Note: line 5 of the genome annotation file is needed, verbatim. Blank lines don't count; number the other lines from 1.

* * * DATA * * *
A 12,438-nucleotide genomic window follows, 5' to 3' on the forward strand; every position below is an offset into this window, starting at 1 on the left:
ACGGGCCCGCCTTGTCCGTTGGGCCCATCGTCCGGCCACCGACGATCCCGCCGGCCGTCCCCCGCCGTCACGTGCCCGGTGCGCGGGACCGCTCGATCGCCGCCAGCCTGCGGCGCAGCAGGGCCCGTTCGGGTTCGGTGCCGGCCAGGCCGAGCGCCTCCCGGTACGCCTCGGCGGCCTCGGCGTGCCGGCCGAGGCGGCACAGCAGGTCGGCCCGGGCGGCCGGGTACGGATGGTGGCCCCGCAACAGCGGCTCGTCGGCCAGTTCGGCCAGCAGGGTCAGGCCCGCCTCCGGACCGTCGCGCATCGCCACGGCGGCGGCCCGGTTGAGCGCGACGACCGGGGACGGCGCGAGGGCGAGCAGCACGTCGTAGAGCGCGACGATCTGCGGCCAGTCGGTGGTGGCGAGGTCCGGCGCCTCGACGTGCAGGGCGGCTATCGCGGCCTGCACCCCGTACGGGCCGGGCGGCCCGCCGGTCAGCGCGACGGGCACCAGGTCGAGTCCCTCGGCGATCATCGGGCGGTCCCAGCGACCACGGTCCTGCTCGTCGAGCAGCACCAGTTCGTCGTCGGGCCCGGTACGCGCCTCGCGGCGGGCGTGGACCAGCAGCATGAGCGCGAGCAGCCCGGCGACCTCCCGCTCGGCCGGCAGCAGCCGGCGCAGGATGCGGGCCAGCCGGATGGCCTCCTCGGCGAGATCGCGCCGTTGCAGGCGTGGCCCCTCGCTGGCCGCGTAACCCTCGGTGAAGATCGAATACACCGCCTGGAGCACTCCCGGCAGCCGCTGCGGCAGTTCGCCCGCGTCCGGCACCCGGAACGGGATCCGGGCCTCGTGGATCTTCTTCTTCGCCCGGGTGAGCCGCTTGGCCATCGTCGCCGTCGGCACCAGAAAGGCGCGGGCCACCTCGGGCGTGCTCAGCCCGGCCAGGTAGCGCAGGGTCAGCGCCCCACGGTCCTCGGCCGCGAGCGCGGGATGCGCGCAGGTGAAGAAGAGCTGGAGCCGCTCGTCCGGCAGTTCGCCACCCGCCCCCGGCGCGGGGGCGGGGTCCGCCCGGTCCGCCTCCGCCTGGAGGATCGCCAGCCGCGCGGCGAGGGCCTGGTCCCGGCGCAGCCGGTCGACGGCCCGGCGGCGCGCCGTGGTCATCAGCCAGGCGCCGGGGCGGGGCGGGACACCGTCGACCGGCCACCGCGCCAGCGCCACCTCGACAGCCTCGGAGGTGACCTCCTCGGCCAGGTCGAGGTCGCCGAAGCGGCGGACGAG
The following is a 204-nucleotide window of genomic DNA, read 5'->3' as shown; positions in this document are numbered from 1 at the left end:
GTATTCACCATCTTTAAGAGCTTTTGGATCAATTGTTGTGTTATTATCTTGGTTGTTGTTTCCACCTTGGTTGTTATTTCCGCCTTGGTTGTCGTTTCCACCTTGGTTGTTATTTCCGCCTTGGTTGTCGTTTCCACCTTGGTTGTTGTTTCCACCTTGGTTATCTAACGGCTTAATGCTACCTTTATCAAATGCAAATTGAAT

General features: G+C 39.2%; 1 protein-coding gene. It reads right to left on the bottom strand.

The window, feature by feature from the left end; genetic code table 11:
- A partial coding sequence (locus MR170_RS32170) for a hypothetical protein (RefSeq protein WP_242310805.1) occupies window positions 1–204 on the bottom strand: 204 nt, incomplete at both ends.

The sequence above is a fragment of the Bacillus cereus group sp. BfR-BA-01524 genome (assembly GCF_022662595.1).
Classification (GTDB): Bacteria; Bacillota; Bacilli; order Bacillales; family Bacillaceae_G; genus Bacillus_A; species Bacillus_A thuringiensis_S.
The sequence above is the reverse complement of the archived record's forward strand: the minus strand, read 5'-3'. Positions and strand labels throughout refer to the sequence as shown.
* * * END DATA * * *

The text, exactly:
General features: G+C 39.2%; 1 protein-coding gene. It reads right to left on the bottom strand.